Life Stories

The Curious Case Of A Scholar Who Didn’t Exist

Alexi Indris-Santana was a brilliant mind who overcame hardships as a cowboy, excelled at Princeton, and captured the hearts of many. But there was one problem: he didn’t exist. Santana was actually James Arthur Hogue, a grifter who had a penchant for stealing and misrepresenting himself. Had he not been caught, he may have graduated from Princeton with flying colours because he was truly skilled. He likely felt the need to lie because the elite college wouldn’t have accepted him because of his past despite his exceptional test results. Read full article here

The Role Of Hypochondria In The Life And Work Of Franz Kafka

Franz Kafka, the author of The Metamorphosis, believed that illnesses were caused by one’s actions and often blamed his weak constitution on the fact that authors were meant to be weak. For example, his thoughts on his tuberculosis were quite striking, as he believed it was caused by his indecision to commit to his ex-fiance, Felice Bauer. He believes his body had had enough of it after five years of indecision, so it decided for him; he ended things with Felice after his first bout of tuberculosis in 1917. Read full article here

The Bounce

“It was his dream to see one of his trainees play in the NBA someday.” Punjab, home to an abundance of six feet and above players, is “the nursery for Indian basketball”, in part due to Dr Sankaran Subramanian and his efforts as a coach for the Ludhiana Basketball Academy. Subramanian could figure out his players’ every weakness and strength and toiled into the wee hours of the night watching videos and formulating strategies, fuelled by the dream to see India’s basketball scene be recognised internationally. Read full article here

The Medical Professor Who Beat The Roulette Table

Dr Richard Jarecki worked hard at the operating table, but his true love was the roulette table. After he moved to Germany, he, his wife, and a few other people he hired surveyed Europe’s roulette tables in search of “biased roulette wheels”. These wheels were old and a little scuffed; their wear and tear made them more likely to land on certain numbers. He won over 2 million USD (in today’s money) at the Casino San Remo, which almost filed for bankruptcy after he cleared them of their cash. Read full article here

How a 6-Year-Old Survived Being Lost in the Woods

Cody Sheehy walked to safety after going missing when he was six years old. He trekked an estimated 14 to 20 miles out of the mountains and into the Wallowa Valley over the course of 18 hours. He tumbled into a river, escaped coyotes by climbing a tree, and hid from a passing car. This piece, 32 years later, chronicles the adventure that captivated the nation. Surprisingly, “Cody could nearly precisely recollect the route he followed to avoid being apprehended by the search group.” Read full article here

The Botanist Who Defied Stalin

Nikolai Vavilov was one of Russia’s leading experts on plant genetics, recognised worldwide for his work in botany. This passion for plants initially drew him to Trofim Lysenko, an “average man” who claimed to be able to double Russia’s crop yields; however, after discovering that Lysenko’s results could not be replicated, he turned on him. Vavilov’s refusal to renounce “western” Mendelian genetics and opposition to the Stalin-appointed Lysenko landed him in prison in a sham investigation, where he would die of systematic malnutrition during World War II. Read full article here

Okuda Hiroko: The Casio Employee Behind The Riddim That Revolutionized Reggae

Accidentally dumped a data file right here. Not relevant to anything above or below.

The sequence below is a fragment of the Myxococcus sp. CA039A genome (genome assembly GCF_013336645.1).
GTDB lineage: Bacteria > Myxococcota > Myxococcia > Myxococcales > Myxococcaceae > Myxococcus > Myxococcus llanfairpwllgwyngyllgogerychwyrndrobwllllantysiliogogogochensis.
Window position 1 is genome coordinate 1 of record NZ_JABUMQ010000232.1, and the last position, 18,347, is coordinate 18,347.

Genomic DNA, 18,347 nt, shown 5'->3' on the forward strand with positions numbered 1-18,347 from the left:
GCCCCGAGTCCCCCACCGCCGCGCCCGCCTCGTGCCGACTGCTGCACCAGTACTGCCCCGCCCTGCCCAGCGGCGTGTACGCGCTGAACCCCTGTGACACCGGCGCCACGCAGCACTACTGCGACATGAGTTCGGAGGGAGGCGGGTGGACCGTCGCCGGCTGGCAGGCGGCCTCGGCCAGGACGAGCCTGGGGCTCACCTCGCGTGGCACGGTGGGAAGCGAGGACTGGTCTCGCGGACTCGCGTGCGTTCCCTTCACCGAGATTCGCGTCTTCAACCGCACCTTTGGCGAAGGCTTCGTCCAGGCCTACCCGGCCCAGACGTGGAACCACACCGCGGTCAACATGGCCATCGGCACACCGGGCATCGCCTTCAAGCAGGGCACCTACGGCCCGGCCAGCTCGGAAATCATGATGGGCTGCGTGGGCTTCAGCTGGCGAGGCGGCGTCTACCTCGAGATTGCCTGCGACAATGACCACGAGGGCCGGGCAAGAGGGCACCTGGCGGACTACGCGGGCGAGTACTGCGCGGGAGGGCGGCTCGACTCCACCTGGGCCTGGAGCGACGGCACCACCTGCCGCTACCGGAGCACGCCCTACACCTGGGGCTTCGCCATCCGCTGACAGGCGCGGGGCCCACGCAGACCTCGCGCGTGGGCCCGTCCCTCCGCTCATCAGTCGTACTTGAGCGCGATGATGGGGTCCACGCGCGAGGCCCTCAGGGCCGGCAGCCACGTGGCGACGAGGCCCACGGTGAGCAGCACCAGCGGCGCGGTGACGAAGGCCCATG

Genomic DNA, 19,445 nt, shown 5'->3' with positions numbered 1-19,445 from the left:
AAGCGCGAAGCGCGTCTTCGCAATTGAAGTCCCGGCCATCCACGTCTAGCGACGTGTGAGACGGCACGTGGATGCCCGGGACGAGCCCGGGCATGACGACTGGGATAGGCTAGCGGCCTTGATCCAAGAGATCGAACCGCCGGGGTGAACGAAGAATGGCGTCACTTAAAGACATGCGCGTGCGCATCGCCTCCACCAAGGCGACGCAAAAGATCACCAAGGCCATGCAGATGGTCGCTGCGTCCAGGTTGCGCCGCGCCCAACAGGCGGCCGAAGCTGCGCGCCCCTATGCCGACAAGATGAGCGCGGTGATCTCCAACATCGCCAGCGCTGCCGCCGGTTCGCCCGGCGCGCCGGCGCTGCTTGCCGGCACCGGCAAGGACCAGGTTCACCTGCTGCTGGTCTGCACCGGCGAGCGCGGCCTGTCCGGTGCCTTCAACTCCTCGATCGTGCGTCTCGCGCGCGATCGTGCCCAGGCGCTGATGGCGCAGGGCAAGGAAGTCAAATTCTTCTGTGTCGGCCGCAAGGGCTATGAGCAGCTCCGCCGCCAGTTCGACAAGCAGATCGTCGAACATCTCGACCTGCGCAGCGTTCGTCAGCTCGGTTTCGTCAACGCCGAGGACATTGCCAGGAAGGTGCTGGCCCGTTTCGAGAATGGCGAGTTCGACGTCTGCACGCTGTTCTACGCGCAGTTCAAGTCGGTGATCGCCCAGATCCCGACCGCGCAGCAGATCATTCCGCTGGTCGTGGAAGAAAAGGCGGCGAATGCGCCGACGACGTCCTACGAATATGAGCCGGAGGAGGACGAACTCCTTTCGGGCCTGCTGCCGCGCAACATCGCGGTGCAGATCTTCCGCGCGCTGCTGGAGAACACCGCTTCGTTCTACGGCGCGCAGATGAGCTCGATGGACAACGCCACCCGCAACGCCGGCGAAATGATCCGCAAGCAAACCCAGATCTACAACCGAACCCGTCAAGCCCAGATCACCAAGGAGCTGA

The Casio MT-40 keyboard’s “rock” unintentionally became a core ‘riddim’ of reggae music. Its creator, Okuda Hiroko, was a music graduate fresh out of college. She fell in love with reggae in middle school, and it became such an integral part of her life that she based her thesis on the genre. And apparently, this spilt over into her development of the MT-40’s preset rhythm tracks; although she hadn’t had the genre in mind, it likely influenced her subconsciously to make a rhythm that worked well with reggae music. Read full article here

Pencil Pushing

An insightful comic about a prison artist getting by and eventually prospering. Jorge H. Gonzalez made 8 to 12 USD a week drawing for other inmates, enough to fund his love of coffee and get him a few additional supplies every week. But after designing a traditional Japanese tattoo sleeve for a cop, his little venture became an all-out business; in return for the art, he got art supplies (deemed contraband) to use himself and sell to other prison artists. Read full article here

The Debonair Restaurateur Who Inspired The First Chinese-American Cookbook

The most substantial obstacle to Chin Foin’s culinary success was not competition but rather intense xenophobia. He strove to raise the standards for Chinese restaurants in Chicago amidst the citywide sentiment that “chop suey places” were an affront to American “morality, health, police regulations and other protective measures”, alongside various anti-Asian restaurant laws. One way he succeeded was by showcasing the open-air kitchen of the Mandarin Inn—his most opulent and famous restaurant yet—to prove to his upper-class clientele that his staff adhered to the strictest hygienic protocols. Read full article here

The Park Avenue Desperado

A dive into the past of boxing, this article – originally published in 1980 – examines the life of the most powerful boxing promoter of the time, Bob Arum. In boxing, Arum was a forerunner of the pay-per-view industry. “I think, given the rate of inflation, that I’ll be able to charge—easily and comfortably—$20 per home. Let’s say we get 30 per cent—that’s a conservative figure—of the sets in use. At $20 a pop, that’s $60 million. Comsat takes its 20 per cent, leaving me $48 million.” Read full article here


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